Along with the long-forgotten contents of the basement of the Panama Hotel, Henry Lee’s memories of 1940’s Seattle are unearthed. When new hotel owners start to renovate the boarded up, old Japanese-designed building they discover the personal belongings of numerous Japanese families who were interned during WWII. As a resident of Seattle’s Chinatown, just the other side of the Panama Hotel from Japantown, Henry witnessed first-hand the removal of the Japanese.
When Charlie Nancy’s estranged father passes away, family secrets come tumbling out at the funeral. Disbelieving that he could possibly be the son of a god, Charlie inadvertently calls the brother he didn’t know he had into his life. Havoc ensues and Charlie must find a way to extricate himself from his brother while learning what it means to be the son of Anansi, the African and Caribbean trickster god. Adult fans of Harry Potter will enjoy the sudden revelation of a secret life and Charlie’s ensuing transformation.
Books that don’t match their descriptions are extremely annoying, and this one especially so. The book jacket says, “It is extremely funny, but the African beach scene is horrific.” And the beach scene really is exceedingly horrific. Unfortunately, the comic relief I was led to expect never followed. I failed to be even slightly amused by this story of Little Bee, a Nigerian refugee, whose life becomes entangled with a vacationing English couple.
Although Williams is primarily a triathlete, her book is really for anyone looking for inspiration on their journey to fitness. According to her, this book is for “real people with jobs and kids and love handles”. As a plus-sized athlete, she advocates concepts like abandoning self-consciousness, being slow, embracing bodily fluids, and becoming an active wear advocate. She asks her readers to examine their motivations for losing weight and to change their focus to being fit.
When Junior announces that he wants to attend the white school off the reservation he is not only ostracized, but tormented by his own people. As he dips one foot into the strange world of white people and keeps the other firmly planted on the reservation he feels torn between the better life he glimpses at his new school and the life he has always known.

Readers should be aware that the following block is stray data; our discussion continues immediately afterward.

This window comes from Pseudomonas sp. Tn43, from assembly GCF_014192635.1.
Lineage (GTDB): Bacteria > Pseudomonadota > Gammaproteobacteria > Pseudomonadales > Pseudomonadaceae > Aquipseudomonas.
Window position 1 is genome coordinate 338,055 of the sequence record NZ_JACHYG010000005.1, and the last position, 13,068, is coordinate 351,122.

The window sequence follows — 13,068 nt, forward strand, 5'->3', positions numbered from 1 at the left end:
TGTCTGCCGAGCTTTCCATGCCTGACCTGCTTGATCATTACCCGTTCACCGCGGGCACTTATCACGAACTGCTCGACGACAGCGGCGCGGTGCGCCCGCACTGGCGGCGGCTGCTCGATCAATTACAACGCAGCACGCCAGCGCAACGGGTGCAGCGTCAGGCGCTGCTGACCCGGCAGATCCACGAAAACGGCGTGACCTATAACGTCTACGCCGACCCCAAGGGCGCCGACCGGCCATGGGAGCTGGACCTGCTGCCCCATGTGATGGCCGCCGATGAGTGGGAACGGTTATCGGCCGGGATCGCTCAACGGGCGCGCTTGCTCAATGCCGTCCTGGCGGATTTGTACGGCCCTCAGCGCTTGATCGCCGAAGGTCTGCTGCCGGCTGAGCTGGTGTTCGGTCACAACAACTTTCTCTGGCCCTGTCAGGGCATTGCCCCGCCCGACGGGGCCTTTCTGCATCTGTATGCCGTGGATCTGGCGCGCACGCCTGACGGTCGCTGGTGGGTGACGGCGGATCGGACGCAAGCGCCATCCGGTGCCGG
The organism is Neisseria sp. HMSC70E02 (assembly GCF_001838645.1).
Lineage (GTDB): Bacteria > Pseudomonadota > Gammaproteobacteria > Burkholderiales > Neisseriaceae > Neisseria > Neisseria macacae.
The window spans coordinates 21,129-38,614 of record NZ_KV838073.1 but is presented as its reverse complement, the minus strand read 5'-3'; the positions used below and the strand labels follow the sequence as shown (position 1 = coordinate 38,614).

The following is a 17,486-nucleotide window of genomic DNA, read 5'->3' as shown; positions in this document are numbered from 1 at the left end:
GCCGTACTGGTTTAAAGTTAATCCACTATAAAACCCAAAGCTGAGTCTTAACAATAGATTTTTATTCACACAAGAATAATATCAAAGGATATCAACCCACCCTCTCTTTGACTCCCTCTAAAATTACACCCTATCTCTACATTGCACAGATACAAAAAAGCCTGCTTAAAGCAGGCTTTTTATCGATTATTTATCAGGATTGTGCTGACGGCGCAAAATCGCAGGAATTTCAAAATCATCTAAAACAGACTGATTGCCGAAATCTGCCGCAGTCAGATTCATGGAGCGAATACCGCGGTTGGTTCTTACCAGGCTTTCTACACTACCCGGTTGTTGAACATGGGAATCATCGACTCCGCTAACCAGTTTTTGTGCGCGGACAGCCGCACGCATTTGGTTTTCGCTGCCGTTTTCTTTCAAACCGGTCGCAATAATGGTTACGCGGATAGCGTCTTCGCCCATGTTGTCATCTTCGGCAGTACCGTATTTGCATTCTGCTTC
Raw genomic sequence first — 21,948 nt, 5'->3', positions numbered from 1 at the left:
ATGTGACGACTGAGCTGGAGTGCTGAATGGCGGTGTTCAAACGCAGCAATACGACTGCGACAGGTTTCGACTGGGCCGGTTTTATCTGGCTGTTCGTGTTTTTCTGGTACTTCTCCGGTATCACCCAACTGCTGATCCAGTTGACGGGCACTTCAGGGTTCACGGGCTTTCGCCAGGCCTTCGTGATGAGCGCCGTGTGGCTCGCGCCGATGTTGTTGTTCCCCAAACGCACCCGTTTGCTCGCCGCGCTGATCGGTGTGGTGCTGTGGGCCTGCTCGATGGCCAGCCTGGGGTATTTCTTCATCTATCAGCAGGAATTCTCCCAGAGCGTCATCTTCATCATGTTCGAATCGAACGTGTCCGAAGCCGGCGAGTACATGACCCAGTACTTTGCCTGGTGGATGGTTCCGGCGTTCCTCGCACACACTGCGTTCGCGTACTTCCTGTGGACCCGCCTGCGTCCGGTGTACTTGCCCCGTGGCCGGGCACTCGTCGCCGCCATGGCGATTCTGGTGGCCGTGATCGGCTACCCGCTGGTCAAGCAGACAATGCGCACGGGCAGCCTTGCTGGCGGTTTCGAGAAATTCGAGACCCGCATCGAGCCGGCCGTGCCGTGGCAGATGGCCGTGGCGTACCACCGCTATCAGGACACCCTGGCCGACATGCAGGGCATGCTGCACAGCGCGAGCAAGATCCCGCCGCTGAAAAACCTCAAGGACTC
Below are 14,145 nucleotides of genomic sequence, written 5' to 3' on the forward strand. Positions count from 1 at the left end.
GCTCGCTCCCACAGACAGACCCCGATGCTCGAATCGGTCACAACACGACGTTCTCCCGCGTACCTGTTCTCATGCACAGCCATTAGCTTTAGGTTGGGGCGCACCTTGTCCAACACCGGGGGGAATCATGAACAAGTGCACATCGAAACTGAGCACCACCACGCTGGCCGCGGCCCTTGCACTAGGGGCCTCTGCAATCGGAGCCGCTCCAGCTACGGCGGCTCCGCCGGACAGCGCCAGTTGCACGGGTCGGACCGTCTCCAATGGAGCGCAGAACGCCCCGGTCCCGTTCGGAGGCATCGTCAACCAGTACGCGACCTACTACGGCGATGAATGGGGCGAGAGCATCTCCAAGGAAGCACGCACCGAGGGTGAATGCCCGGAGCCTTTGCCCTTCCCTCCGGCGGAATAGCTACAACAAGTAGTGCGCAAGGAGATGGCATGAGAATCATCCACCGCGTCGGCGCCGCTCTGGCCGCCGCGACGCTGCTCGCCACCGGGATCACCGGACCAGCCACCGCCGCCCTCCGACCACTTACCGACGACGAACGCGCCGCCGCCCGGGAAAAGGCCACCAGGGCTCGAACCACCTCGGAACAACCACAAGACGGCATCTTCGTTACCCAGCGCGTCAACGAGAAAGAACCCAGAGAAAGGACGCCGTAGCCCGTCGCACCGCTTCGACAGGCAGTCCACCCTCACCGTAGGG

Senna’s narrative is very much in the vein of Walls’ The Glass Castle or Bragg’s All Over But the Shoutin. It surpasses both for its examination, not only of Senna’s parents relationship, but for its exploration of identity today, yesterday and tomorrow.
According to Wikipedia, a “coming of age” story is one which details a young person's transition from adolescence to adulthood. This describes Every Last Cuckoo, except Sarah Lucas’ transition is one from a comfortable coupled existence as a mature woman to one in which she must make her own way. At seventy-five, Sarah’s husband of fifty years has died unexpectedly leaving Sarah and their two dogs alone in their rural Vermont home.
Alford’s exploration of what constitutes wisdom and where it comes from read a little more lightly than I would have expected. While Alford has done his research and shares many of the gems he has gleaned from his reading, I didn’t feel enlightened. His experiences during his mother’s divorce and his interviews with the elderly are entertaining, but they impart no wisdom in the end.
David Sheff shares the heart-breaking story of his son Nic’s tenuous life on drugs. Interwoven in the story are the results of research and studies about kids from shared custody homes, the affects of drugs (especially Methamphetamine) on the human body and psyche, and advice from a variety of sources for friends and families of addicts. Beautiful Boy especially resonates with me, as Sheff searches for answers as to how this could have happened to his son and in what ways he might be responsible.
In this remarkable story, Dempsey takes birdwatching (which, in his words, serves the social use of “keeping those nerdy kids who have no chance of ever making a real friend out of already overcrowded bars”) and makes it cool. While I probably won’t immediately invest in a pair of binoculars, Dempsey has effectively instilled an appreciation of a pastime to which I had never given a single, solitary thought. On the one hand, the sub-title of this book pretty much sums it up. But on the other, it says nothing.